He also knows the bar has been set with a target the size of the Golden Gate on the Giants. 

"We exceeded so many expectations this year that I think the bar's going to be raised for us going into next year and going into spring and early in the season," Ruf said. "So we're not going to sneak up on anybody, but I know that the guys in that clubhouse are guys that are ready for that too."


From the front office to the players and the fan base, everybody involved wishes they were gearing up for a Game 3 against the Atlanta Braves right now instead of watching the Dodgers try to pull off a comeback in the NLCS for the second straight season. However, the target will be proudly worn. Fire your darts and try to drill a bull's-eye. It's not like the rest of baseball had luck in hitting their target. 

For all the ways the Giants exceeded expectations, it of course can't be lost that they did fall short. A check swing will always make us wonder. It also is far from the only reason the Giants are watching the NLCS from home. Batting .182 in the NLDS, especially against the Dodgers, is a recipe for disaster to the degree of way too much Taco Bell the night before. Good luck winning in the playoffs when you go 3-for-25 with runners in scoring position. The Platoon Saloon went from Happy Hour for six months to closed, leaving manager Gabe Kapler knocking on a door that refused to open.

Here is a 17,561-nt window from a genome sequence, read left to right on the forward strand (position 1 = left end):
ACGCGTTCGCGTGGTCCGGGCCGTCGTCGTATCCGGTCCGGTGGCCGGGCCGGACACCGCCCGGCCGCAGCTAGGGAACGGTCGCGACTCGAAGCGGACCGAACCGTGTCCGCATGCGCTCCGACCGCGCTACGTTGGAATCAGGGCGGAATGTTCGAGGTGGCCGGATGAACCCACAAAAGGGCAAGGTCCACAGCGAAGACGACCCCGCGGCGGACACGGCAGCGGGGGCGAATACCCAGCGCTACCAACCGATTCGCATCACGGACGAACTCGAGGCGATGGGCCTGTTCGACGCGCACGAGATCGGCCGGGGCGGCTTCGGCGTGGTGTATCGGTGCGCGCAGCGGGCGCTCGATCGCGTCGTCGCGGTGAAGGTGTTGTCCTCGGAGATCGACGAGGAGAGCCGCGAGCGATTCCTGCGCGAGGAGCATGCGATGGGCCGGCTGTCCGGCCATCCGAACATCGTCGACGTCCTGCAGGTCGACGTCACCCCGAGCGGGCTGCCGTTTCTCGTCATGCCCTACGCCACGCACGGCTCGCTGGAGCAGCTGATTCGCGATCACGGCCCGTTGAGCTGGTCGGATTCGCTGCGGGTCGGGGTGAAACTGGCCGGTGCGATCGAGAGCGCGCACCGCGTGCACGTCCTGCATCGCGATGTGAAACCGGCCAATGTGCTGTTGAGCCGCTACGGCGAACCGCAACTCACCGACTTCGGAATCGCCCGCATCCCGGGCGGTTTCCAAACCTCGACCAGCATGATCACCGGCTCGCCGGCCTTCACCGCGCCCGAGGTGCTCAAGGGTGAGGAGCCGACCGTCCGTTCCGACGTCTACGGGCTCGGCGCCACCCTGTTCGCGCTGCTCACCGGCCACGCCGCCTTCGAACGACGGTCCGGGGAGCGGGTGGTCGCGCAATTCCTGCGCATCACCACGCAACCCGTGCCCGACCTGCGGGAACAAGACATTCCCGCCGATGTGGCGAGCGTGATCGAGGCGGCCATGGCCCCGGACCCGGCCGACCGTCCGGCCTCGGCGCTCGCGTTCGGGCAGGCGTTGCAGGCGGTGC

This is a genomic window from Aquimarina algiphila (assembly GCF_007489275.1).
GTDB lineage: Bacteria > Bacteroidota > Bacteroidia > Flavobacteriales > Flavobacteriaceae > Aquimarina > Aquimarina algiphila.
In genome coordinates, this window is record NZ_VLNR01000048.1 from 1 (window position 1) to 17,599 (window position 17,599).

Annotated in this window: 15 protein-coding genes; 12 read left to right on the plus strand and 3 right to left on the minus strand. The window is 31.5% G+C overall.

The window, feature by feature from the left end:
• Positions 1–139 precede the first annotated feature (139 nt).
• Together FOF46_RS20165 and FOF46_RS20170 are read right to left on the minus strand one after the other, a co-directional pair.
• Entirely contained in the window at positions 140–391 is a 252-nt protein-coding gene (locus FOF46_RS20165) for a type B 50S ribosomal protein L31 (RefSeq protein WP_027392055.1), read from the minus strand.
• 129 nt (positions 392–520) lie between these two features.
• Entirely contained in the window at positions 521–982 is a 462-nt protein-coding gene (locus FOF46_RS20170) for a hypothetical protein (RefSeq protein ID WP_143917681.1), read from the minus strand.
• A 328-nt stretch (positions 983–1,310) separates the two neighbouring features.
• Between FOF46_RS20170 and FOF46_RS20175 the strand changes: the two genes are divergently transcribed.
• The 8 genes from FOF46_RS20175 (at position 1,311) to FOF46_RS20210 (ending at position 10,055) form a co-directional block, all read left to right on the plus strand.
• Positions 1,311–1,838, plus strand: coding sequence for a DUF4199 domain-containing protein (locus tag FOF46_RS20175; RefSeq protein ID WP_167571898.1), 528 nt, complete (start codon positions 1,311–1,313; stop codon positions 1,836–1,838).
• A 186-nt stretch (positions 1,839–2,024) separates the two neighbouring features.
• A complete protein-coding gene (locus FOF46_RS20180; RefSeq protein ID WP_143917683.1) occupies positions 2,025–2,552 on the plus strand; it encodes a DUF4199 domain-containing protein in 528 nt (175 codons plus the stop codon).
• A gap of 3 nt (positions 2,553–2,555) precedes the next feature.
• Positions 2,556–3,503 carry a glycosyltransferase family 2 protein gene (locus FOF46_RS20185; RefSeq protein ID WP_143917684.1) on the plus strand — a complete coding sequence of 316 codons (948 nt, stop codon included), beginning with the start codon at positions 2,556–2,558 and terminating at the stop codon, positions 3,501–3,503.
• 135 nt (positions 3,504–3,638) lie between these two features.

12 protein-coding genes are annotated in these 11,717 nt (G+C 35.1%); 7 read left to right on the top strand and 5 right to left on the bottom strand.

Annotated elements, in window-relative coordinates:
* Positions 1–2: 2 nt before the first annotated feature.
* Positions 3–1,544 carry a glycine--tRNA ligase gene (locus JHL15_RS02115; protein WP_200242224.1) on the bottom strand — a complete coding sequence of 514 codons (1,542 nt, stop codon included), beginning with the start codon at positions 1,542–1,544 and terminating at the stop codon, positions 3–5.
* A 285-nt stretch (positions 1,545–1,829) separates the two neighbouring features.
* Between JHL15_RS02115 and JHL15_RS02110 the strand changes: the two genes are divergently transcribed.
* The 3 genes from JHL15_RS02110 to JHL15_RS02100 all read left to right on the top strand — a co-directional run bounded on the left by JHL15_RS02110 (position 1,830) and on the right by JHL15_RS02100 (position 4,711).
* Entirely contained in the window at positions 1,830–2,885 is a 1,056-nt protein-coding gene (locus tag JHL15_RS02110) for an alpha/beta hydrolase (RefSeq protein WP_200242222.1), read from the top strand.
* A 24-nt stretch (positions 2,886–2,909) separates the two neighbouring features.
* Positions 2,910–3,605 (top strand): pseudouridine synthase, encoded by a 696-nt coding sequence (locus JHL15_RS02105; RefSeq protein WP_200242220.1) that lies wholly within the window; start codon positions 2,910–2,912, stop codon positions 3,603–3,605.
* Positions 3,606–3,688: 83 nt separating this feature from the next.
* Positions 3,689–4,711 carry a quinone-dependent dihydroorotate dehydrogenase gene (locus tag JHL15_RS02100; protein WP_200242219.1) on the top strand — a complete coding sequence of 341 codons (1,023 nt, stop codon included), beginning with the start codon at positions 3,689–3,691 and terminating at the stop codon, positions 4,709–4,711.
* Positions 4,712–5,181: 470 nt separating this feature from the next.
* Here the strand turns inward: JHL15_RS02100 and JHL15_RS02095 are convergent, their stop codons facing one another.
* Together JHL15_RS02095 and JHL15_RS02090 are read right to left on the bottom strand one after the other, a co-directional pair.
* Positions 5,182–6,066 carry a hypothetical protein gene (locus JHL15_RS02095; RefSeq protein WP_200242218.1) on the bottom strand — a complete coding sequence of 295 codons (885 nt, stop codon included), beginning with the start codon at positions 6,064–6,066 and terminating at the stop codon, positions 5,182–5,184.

RELATED: Kapler, Zaidi have no regrets with how Giants played Game 5

Questions will arise for months to come. This no longer is a team that was ahead of schedule. This is a World Series contender with a farm system on the rise.